A few weeks ago we posted a couple of images from our Berry & Co photography collection of women dressed in uniform. Thanks to the power of the internet and the media we have been able to positively identify one of the women, and learn a little more about her life, and why she was photographed dressed in the uniform of a Gunner in the Royal New Zealand Artillery.
The above photograph is of Kathleen Veronica O’Brien (1890-1973), the daughter of Irish immigrants who settled in Hawke’s Bay. Kathleen was one of five children – two girls and three boys.
Kathleen’s niece made the identification. She has an original print (below). The print is quite different to our scan of the glass plate negative. The image has been tightly cropped to ensure that the eye focuses solely on Kathleen and is sepia in colour.
While it is fantastic to see a real print, best of it features an inscription on the back – ‘Kathleen in a revue’ – which confirms our own suspicions – based on the dance shoes and rosette – that she was dressed up for some sort of performance.
Kathleen is remembered by family as being a theatrical type. She is believed to have been a member of The Napier Frivolity Minstrels, a musical society which was ‘established in the year 1897, with the object of raising money by public entertainments for charitable purposes’. During the First World War ‘The Frivs’, as they are still affectionately known, sought to do their bit. As early as September 1914, they presented a Patriotic Concert in aid of the Belgian Relief Fund to assist ‘Belgians in distress’. (By early 1915, New Zealanders had contributed over £37,000 to the fund).
During the early stages of the war, theatre groups often created tableaux featuring performers dressed as soldiers and nurses. As the war unexpectedly dragged on, however, such fund-raising events began to come under fire as unease mounted around having fun while others were fighting for King and Country. In July 1915 the Otago Daily Times reported on a speech given by the Reverend R E Davies at a Carnival Queen event. While he congratulated the organisers, he acknowledged the controversy that was growing around the ‘carnival movement’, and stated that while the carnival raised money for a good cause, namely the Wounded Soldier’s Fund, ‘in this critical situation of the Empire he felt it his duty to say that no man should take part in the carnival whose duty it was to stand in the ranks of our defenders’.
Napier Frivolity member Harry Evetts, certainly agreed with Davies. In April 1916, the Free Lance reported that Harry had ‘given over “Frivolity” for war’, and traded his membership in The Frivs for a position as a driver in the ‘Twelfths”. ‘No more frivolity, he says, till Kaiser Bill is knocked out’. It was due to such departures, that the previously all-male troupe opened the company up to women.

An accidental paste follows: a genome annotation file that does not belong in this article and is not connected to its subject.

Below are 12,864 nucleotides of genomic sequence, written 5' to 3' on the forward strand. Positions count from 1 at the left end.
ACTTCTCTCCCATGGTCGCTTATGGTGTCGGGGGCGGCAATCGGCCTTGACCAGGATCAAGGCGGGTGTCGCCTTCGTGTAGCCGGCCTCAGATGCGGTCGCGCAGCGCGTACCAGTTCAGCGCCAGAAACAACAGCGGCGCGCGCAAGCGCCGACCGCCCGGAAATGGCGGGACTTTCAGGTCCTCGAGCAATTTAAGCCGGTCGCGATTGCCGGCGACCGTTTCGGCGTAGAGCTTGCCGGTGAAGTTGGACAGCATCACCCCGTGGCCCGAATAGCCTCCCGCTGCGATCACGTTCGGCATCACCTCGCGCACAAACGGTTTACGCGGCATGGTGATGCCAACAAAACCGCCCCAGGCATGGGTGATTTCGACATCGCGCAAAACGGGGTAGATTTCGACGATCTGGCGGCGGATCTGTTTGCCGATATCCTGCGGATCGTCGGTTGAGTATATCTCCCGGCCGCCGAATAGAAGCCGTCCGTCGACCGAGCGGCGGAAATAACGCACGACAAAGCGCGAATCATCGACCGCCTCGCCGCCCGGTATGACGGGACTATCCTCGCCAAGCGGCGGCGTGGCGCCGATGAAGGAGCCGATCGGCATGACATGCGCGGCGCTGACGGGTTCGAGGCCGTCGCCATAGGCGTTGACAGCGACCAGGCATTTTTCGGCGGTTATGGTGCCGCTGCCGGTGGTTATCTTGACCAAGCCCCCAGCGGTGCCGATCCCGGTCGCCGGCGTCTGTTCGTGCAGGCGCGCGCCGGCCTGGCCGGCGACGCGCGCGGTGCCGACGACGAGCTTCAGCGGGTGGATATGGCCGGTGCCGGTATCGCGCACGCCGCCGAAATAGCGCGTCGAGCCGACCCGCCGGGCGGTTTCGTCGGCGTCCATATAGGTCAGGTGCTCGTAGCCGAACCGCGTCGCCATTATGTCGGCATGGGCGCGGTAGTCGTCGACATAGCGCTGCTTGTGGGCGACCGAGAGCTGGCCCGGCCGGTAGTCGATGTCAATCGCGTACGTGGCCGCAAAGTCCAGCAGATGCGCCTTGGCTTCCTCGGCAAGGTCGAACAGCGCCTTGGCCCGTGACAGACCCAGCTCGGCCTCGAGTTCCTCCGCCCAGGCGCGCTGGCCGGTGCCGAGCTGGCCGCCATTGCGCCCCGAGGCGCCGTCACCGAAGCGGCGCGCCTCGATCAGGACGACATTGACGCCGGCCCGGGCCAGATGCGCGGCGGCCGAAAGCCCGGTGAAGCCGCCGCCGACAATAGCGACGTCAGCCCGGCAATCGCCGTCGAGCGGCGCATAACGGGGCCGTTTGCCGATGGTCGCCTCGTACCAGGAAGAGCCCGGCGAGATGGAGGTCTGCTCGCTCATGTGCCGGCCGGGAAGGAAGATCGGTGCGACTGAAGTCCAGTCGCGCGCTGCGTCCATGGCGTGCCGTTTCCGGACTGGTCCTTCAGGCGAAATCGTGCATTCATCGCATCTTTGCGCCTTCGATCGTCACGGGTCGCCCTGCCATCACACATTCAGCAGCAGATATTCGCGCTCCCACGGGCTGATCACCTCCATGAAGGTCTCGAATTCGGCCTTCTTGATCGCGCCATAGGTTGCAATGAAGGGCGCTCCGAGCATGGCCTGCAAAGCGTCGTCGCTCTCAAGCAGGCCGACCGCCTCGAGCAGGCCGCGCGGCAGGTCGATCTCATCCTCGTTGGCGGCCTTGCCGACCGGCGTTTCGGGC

Now back to Kathleen… Going by the sequence number on the glass plate, it is thought that image was taken between August and December 1914, well before such unease had set in. The question is now, why was Kathleen who lived in Napier, photographed in costume in a Wellington studio? Apparently, the Napier Frivolity Minstrels did travel the country with their shows, but sadly most of their records were destroyed in the Hawke’s Bay Earthquake and subsequent fires of 1931 so we don’t know if Kathleen had joined by then let alone ever travelled with them. Alternatively, as Kathleen visited the capital fairly regularly to see her sister Mary, she may have taken part in a Wellington event.
Of course like many New Zealand women, Kathleen came to have a personal association with the war. Her brother Michael enlisted and embarked from Wellington on 14 August 1915 as part of the Wellington Mounted Rifles (Serial No. 11/1510). His first rank was a Quartermaster Sergeant. Her little brother Francis also joined up later that year. He was a Sapper (Serial No 4/1460). The O’Brien’s, however, were a lucky family, for both of the brothers returned home to live fruitful lives. As to Kathleen, she worked as a cook in Napier and stayed single until in her 60s. She passed away in Masterton in April 1973, and is lovingly remembered as a lively aunt who spun a good story.
To find out more about Te Papa’s Berry Boy soldier identification project click here. If you have any information you can share about the Berry Boys (or Girls) – either a soldier or someone they are photographed with – please email firstname.lastname@example.org, or leave a phone message for us on 04 381 7129. You can also write to Berry Boys Project Team, Te Papa, PO Box 467, Wellington 6140.
We’re interested in names, stories, tiny snippets of information – anything that helps us know more about these people’s lives before, during, and after the war.
To aid identification, please be sure to include the Te Papa registration number (B.044366, for example) for the photo in question.
Most of all, thank you for your help!
For media enquiries please contact Cherie McQuilkin
DDI +64 4 381 7083
Mobile: +64 29 601 0180